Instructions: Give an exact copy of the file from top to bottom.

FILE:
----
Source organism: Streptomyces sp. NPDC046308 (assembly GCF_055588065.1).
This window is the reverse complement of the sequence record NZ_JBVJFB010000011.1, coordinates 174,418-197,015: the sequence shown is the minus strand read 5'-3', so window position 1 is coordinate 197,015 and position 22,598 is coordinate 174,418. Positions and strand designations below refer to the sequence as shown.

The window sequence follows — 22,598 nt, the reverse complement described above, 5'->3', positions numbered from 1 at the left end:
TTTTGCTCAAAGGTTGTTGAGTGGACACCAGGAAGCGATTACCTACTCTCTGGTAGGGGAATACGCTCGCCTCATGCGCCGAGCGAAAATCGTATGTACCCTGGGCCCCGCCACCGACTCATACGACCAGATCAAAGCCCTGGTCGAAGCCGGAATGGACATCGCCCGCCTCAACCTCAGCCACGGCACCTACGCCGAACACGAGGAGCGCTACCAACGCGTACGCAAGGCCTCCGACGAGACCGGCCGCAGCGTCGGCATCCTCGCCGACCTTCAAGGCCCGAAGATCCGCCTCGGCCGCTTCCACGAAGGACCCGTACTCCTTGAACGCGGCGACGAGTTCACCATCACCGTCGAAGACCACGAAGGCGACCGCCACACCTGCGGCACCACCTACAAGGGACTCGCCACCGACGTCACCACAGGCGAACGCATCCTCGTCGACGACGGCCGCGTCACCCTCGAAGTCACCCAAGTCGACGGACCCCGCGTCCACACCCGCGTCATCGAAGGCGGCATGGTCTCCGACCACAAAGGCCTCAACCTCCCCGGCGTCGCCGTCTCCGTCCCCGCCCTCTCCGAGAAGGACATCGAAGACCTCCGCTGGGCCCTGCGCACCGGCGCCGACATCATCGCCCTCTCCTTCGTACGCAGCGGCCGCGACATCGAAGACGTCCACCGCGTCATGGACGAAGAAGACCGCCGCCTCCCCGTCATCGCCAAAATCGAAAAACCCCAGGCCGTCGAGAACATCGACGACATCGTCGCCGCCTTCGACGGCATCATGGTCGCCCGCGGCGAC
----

Source organism: Streptomyces sp. NPDC046308 (assembly GCF_055588065.1).
This window is the reverse complement of the sequence record NZ_JBVJFB010000011.1, coordinates 174,418-197,015: the sequence shown is the minus strand read 5'-3', so window position 1 is coordinate 197,015 and position 22,598 is coordinate 174,418. Positions and strand designations below refer to the sequence as shown.

The window sequence follows — 22,598 nt, the reverse complement described above, 5'->3', positions numbered from 1 at the left end:
TTTTGCTCAAAGGTTGTTGAGTGGACACCAGGAAGCGATTACCTACTCTCTGGTAGGGGAATACGCTCGCCTCATGCGCCGAGCGAAAATCGTATGTACCCTGGGCCCCGCCACCGACTCATACGACCAGATCAAAGCCCTGGTCGAAGCCGGAATGGACATCGCCCGCCTCAACCTCAGCCACGGCACCTACGCCGAACACGAGGAGCGCTACCAACGCGTACGCAAGGCCTCCGACGAGACCGGCCGCAGCGTCGGCATCCTCGCCGACCTTCAAGGCCCGAAGATCCGCCTCGGCCGCTTCCACGAAGGACCCGTACTCCTTGAACGCGGCGACGAGTTCACCATCACCGTCGAAGACCACGAAGGCGACCGCCACACCTGCGGCACCACCTACAAGGGACTCGCCACCGACGTCACCACAGGCGAACGCATCCTCGTCGACGACGGCCGCGTCACCCTCGAAGTCACCCAAGTCGACGGACCCCGCGTCCACACCCGCGTCATCGAAGGCGGCATGGTCTCCGACCACAAAGGCCTCAACCTCCCCGGCGTCGCCGTCTCCGTCCCCGCCCTCTCCGAGAAGGACATCGAAGACCTCCGCTGGGCCCTGCGCACCGGCGCCGACATCATCGCCCTCTCCTTCGTACGCAGCGGCCGCGACATCGAAGACGTCCACCGCGTCATGGACGAAGAAGACCGCCGCCTCCCCGTCATCGCCAAAATCGAAAAACCCCAGGCCGTCGAGAACATCGACGACATCGTCGCCGCCTTCGACGGCATCATGGTCGCCCGCGGCGAC